The best thing the Patriots’ secondary has going for itself at this point is experience.

McCourty and Chung will be playing in their fourth Super Bowls with New England and aiming for their third championships, respectively. Butler and backup safety Harmon are going for their third title rings in three appearances. Butler made himself famous as a rookie when his goal-line interception clinched New England’s Super Bowl victory over the Seattle Seahawks.

Gilmore made his postseason debut this year after coming over from the Bills. He is the most talented of New England’s DBs, a four-star recruit in high school and a top-10 pick in the 2012 NFL Draft.

Gilmore was one of the heroes of this past Sunday’s AFC title game win over the Jacksonville Jaguars. Late in the fourth quarter, the Patriots were clinging to a four-point lead, and Jacksonville was driving. On fourth down, Jags QB Blake Bortles lofted a pass for WR Dede Westbrook that would’ve been a first down and perhaps a touchdown. Westbrook had Gilmore beat, but Gilmore made a diving, fully-extended deflection to end the drive and clinch the Patriots’ trip to the Super Bowl.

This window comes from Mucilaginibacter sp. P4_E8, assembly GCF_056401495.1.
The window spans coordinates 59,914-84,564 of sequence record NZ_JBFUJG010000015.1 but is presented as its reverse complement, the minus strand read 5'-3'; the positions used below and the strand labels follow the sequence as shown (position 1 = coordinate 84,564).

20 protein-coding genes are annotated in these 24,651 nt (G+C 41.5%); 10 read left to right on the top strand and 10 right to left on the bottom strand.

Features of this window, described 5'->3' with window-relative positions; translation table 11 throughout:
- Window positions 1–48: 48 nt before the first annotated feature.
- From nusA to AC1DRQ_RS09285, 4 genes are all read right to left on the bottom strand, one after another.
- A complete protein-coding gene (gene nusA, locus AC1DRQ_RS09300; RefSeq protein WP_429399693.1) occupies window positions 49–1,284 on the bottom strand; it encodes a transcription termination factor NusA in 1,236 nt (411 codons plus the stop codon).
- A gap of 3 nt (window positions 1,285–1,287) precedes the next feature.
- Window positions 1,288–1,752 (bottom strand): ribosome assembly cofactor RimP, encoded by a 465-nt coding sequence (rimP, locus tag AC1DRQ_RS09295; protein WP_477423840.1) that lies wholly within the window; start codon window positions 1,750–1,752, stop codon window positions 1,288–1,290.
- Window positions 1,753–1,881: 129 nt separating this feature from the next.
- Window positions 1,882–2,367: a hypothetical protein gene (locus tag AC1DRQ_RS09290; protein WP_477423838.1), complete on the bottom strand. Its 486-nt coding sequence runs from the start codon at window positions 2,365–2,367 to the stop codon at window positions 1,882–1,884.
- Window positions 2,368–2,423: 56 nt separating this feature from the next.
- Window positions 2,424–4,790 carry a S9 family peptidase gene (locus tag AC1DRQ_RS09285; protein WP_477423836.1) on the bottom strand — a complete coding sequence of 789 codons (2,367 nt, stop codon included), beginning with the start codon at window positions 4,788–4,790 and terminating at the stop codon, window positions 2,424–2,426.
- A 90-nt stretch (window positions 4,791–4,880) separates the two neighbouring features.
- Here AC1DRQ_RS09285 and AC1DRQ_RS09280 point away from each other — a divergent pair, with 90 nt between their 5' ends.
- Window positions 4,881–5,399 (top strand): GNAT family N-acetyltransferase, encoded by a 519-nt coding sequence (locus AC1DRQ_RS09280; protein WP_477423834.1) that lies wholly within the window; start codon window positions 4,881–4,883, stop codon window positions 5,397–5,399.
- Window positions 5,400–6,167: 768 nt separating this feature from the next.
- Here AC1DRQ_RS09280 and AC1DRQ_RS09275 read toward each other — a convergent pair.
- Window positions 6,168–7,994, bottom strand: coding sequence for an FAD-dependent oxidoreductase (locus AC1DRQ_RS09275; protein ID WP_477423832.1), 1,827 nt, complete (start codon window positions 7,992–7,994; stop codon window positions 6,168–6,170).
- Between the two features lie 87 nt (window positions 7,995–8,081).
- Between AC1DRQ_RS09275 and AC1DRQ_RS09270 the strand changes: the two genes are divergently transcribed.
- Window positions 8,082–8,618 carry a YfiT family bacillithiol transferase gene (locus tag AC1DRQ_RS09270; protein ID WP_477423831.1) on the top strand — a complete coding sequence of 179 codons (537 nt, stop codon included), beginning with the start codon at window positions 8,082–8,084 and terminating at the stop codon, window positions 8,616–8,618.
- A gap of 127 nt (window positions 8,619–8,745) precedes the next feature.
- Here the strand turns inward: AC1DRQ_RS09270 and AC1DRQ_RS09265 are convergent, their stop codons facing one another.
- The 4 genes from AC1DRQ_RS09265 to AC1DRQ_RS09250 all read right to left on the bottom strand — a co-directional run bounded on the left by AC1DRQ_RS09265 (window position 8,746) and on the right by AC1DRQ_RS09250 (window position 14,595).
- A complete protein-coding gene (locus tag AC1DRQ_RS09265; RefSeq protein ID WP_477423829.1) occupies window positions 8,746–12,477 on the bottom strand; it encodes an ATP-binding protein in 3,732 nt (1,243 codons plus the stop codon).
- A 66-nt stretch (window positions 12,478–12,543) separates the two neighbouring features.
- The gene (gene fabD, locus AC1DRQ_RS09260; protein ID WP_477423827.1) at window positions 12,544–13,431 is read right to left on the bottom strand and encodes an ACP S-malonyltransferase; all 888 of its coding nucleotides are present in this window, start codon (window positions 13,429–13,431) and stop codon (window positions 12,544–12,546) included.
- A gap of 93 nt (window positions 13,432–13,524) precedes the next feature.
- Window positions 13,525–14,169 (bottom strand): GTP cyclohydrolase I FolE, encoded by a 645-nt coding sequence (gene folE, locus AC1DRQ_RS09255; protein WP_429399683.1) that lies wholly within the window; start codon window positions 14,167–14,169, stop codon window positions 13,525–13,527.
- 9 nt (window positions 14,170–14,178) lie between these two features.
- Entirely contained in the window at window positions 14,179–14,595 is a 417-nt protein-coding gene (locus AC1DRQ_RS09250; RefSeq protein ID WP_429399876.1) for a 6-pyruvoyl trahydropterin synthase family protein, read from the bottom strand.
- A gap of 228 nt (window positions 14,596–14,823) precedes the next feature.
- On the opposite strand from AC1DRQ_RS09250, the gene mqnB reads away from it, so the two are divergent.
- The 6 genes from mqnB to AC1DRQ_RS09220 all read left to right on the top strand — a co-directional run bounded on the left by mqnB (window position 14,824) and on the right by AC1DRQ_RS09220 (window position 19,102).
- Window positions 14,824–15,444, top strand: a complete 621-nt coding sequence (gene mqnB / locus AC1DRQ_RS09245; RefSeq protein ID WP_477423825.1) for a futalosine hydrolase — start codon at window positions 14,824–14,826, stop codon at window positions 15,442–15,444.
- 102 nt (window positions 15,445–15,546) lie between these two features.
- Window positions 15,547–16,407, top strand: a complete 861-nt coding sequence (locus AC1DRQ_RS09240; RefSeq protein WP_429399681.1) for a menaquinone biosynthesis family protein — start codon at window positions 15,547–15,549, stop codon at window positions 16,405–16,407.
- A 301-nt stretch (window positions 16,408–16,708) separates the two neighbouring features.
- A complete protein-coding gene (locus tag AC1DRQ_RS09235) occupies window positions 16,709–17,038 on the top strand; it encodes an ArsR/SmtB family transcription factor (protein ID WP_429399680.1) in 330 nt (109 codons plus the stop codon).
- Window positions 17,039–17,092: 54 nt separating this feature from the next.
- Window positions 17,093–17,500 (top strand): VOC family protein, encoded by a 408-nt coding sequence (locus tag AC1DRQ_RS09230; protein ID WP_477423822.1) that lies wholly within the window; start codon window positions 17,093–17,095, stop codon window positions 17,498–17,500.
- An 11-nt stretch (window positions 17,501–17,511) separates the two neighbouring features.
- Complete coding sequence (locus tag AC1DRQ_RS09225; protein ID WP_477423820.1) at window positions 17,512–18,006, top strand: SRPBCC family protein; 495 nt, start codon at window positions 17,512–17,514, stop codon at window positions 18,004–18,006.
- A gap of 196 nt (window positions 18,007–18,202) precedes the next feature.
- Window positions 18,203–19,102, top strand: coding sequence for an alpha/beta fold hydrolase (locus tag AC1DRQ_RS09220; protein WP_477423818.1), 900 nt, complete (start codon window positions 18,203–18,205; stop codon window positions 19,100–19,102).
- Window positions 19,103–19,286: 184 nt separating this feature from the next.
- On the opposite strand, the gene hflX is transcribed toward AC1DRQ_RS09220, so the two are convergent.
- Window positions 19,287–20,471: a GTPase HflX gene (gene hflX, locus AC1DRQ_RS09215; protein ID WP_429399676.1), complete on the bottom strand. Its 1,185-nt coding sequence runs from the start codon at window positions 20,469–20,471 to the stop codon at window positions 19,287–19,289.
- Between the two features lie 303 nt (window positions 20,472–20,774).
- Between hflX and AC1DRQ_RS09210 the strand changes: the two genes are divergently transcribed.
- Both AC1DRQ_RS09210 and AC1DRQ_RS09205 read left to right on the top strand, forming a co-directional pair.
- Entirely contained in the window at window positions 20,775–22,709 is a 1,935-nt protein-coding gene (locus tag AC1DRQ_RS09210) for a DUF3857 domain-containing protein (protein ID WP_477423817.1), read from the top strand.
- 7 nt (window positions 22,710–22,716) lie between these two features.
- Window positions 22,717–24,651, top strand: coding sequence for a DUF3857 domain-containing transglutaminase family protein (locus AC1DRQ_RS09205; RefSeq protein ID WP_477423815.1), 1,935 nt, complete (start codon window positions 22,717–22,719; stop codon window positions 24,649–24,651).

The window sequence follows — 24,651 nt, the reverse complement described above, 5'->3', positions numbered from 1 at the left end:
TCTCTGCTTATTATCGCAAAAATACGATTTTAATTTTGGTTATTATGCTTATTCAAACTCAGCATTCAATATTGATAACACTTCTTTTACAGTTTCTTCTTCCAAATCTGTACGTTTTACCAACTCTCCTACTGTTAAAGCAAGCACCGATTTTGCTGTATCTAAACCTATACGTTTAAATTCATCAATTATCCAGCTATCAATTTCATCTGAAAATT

McCourty was New England’s leading tackler this season with 97 stops. Butler forced a team-high three fumbles, while Harmon led the team with four interceptions.

On paper, the Patriots secondary hasn’t been tested as much in these playoffs by the Jaguars and Tennessee Titans, offenses that rely more on the run (and had to play in the cold New England weather). But the Eagles have a Pro Bowl tight end in Zach Ertz and a former Pro Bowl receiver in Alshon Jeffery. Foles has posted a passer rating over 100 in three of his five starts (including the playoffs); he threw for four touchdowns in his first start against the Giants, and three touchdowns to go with 352 yards in the NFC title game against Minnesota’s top-ranked defense.